The first student, Bonnie Morris would arrive at DBL on 27 January 1938. The first terminal examinations were held in the early part of May and most of the pupils left for their homes on the 10th for midsummer holidays. From 4 to 8 October, the boys had their spiritual retreat. The final examinations ended on 7 December. From a letter of Fr. Colussi to the Rector Major in December 1938, we know that there were 2 priests, 5 clerics and 65 boys in the house, in that first year.

On 17 April 1939, the technical workshop finally started under the direction of Brothers Capretti and Priolo. 12 boys enthusiastically began their course of electro- mechanics even though they found the time-table somewhat heavy and were generally washed out by the evening. The students that year numbered 115, the maximum that the house could accommodate. In fact, the Rector was obliged to refuse many applications. The great majority of the boys were Catholic Anglo- Indians. But there were also Protestants, Jews, Hindus and Muslims. On 6 July, the mechanics started work in their newly completed workshop in the shed. Till then they had been using a corner of the dormitory for the purpose.

The new scholastic year 1940, started on 13 January, with 13 Salesians on the staff. There were also two lay teachers. The students numbered 126 but 84 requests for admission had to be refused because of lack of place. On 22 January, four of the boys (Roland O’Hara, Peter Lourdes, Joseph Felix and Theodore Biddle) left for Bandel to join the aspirants in the recently started apostolic school. They were the first fruits of the pioneering work of the Salesian presence in Liluah.

Temporary Closure

In February 1940, there was a change of Rector. Fr. Attilio Colussi went to Guwahati as Rector while Fr. Mario Ferrario from Guwahati took his place as Rector at Liluah. The year was 1940 and we were in the thick of World War II. On 11 June 1940, came the painful news of Italy’s entry into the war. This development in a distant part of the world triggered a series of trials and tribulations for this small school in Liluah. The baby, which had not even become a toddler yet, was having its very existence thrown open to question. At 3.15 P.M. on 11 June 1940, nine Italian Fathers and Brothers of the school were arrested by the police and sent to concentration camps. A war-scare exodus of boys began on 12 March 1942 and on 15 December 1942, it was requisitioned by the government for the use of the army. The fate of the school hung in the balance till the government decided to hand it back to the Salesians. On 25 November 1946, some Salesians came back to stay at Don Bosco Liluah, even though it was still under the government control.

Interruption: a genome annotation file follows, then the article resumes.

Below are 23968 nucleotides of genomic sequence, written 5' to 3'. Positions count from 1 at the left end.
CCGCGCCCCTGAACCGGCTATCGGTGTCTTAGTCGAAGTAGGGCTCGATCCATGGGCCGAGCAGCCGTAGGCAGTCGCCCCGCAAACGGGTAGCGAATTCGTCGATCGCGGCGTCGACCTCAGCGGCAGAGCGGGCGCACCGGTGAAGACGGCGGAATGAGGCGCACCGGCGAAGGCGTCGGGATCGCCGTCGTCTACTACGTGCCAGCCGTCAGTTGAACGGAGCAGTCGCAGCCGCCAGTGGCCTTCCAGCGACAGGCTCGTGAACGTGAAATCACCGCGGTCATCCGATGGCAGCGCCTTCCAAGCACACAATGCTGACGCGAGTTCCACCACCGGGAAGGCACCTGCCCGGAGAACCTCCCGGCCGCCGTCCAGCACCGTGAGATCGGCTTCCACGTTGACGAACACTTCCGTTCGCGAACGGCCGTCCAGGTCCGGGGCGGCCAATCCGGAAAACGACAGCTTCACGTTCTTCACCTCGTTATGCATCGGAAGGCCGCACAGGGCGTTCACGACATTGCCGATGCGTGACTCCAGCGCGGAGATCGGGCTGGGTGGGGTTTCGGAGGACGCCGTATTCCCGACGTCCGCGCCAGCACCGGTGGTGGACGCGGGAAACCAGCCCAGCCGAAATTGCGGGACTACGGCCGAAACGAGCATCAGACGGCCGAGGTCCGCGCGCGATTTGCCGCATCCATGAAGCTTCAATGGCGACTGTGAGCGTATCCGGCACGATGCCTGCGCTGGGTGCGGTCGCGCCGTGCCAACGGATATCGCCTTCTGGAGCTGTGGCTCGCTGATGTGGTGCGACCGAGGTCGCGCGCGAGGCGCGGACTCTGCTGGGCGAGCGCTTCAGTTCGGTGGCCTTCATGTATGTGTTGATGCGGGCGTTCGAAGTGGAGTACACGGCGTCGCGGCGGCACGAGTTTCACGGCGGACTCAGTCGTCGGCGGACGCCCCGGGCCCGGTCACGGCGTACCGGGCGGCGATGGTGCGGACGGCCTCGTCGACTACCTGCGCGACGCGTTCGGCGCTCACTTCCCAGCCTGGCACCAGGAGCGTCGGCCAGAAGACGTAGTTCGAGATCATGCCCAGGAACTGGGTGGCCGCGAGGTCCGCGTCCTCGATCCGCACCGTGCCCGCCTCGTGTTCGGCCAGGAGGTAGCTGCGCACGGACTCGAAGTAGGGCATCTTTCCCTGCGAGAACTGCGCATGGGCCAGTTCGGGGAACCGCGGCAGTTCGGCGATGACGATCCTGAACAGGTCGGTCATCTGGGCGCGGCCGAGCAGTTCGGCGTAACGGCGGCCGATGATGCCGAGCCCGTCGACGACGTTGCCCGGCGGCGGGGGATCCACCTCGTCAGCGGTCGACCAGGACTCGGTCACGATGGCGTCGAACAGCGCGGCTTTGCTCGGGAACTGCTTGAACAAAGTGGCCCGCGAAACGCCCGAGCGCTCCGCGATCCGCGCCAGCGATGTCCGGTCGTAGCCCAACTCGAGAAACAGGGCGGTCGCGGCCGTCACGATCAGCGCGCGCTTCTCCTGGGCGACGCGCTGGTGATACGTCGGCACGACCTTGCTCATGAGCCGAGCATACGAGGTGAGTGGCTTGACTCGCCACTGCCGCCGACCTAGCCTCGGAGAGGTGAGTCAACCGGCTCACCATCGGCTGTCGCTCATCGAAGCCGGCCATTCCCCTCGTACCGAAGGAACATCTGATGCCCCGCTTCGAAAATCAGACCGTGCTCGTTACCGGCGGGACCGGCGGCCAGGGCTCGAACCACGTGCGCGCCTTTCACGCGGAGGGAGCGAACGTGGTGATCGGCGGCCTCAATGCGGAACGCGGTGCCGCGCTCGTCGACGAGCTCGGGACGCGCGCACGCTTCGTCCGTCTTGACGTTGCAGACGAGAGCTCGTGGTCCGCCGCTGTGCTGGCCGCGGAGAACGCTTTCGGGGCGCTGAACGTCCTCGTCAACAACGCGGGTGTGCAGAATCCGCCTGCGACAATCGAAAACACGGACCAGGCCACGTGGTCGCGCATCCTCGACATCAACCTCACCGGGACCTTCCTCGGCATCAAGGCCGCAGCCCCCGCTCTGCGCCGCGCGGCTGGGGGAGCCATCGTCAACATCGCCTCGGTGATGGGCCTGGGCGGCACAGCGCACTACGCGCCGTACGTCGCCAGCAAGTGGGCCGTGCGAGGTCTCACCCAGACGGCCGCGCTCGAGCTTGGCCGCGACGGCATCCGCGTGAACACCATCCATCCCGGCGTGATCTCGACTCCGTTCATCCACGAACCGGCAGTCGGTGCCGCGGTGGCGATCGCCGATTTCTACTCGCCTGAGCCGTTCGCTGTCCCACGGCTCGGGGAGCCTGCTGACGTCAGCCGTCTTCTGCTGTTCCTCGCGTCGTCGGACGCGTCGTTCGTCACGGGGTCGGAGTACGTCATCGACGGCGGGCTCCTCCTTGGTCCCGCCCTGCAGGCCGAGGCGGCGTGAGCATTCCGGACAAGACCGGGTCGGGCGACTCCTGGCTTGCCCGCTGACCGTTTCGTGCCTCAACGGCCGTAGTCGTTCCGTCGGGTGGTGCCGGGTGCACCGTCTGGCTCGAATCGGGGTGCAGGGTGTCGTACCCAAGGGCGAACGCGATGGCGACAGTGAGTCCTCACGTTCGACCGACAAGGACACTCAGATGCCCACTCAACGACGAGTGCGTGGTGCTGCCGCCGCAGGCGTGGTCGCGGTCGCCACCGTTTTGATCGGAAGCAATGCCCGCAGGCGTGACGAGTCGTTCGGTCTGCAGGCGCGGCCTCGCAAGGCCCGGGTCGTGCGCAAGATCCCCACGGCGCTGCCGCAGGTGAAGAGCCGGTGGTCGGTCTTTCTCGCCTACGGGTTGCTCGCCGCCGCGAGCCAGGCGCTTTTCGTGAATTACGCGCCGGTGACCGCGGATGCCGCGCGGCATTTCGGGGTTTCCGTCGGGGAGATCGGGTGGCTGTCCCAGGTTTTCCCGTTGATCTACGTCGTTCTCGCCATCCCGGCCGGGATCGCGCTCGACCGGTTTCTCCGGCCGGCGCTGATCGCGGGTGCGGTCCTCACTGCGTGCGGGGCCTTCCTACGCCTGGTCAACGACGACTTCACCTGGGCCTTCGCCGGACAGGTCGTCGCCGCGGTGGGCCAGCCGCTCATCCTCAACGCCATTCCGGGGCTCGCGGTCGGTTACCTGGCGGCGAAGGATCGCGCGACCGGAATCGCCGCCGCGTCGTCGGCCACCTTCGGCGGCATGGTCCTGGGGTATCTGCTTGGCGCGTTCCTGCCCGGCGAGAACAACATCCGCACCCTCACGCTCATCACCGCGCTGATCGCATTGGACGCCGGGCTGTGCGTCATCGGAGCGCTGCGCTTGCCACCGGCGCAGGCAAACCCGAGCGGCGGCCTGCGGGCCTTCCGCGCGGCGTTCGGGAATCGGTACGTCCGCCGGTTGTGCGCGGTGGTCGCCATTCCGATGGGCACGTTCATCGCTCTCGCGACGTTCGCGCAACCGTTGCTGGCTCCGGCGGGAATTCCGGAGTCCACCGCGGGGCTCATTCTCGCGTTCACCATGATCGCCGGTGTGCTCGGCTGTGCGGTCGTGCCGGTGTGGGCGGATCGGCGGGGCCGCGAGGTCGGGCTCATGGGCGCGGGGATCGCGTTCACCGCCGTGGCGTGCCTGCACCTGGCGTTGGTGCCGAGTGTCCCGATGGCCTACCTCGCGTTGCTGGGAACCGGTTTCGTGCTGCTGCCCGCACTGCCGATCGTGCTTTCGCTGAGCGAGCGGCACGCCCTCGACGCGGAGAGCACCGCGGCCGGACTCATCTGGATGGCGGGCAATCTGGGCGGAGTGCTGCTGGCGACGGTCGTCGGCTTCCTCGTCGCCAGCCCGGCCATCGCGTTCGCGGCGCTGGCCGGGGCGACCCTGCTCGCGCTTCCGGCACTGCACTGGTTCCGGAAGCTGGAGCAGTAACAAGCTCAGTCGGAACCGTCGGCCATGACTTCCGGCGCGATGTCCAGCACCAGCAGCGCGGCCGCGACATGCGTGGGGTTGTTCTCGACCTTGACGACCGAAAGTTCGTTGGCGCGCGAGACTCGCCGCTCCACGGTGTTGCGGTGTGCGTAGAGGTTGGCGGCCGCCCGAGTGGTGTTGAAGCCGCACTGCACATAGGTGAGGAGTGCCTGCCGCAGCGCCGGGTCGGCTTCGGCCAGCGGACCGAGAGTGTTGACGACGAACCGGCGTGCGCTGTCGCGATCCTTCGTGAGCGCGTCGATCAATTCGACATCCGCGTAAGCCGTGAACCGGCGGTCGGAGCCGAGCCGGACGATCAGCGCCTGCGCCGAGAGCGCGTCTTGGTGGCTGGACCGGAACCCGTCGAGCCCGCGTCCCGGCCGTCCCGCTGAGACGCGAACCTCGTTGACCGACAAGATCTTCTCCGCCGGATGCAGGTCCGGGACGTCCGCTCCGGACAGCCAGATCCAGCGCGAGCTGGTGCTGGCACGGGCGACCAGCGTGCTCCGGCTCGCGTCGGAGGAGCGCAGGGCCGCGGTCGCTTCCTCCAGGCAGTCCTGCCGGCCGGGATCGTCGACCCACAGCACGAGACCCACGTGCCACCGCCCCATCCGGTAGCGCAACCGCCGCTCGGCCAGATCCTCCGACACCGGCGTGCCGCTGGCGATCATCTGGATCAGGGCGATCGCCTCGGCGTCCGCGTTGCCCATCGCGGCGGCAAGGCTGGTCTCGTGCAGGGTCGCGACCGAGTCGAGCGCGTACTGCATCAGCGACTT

Virtus et Labor

The grit that the Salesian Fathers had shown paid off and the government officially handed back the school building to them on 19 December 1946. Much work was needed to be done before young voices would echo within its portals once again. Guided by the motto ‘Virtus et Labor’ (Virtue and Hard Work), the Salesians rose to the occasion and between 25 November 1946 and 9 February 1947, all the Fathers and Brothers, led by the Rector, Rev. Fr. Lawrence Buri himself, exhibited exemplary enthusiasm and a spirit of sacrifice. Some painted the bedsteads, others the dining tables of the boys, others fixed up all the lights in the study halls and in the various rooms of the house and still others scrubbed the floors. The whole school got a new look and was prepared to make a fresh beginning.

Boys arrived on 9 February and the school year started on the following day. There were only 36 boys in six classes! In April, the Provincial Office was shifted from Don Bosco Liluah to the C.O.P. In the years that followed, the mechanical department of the school was destined to make a name for itself. The one who was mainly responsible for that development was Br. Silvano Rettore who arrived from Italy in June 1948. From a letter which Fr. Ivan Giacomello, the Prefect of the house, wrote to Fr. Peter Ricaldone in August of that year, we know that even at that time the school had only about 50 boys. The number remained low because many Anglo-Indians for whom the school was meant, had left India and had settled in other countries like Great Britain and Australia. The monthly fees of the school were just enough to cover the expenses for food. To be financially viable, the school would need at least twice the number of boys it then had.

Fr. Mario Ferrario (Rector 1940)

Born on 30 March 1904, he came to India in 1928, became a Salesian on 9 January 1930 and was ordained a priest on 20 June 1936. Besides Liluah, he was Rector in several houses and served Calcutta Province as its Provincial Economer. He died at Buscate, Italy on 23 March 1962.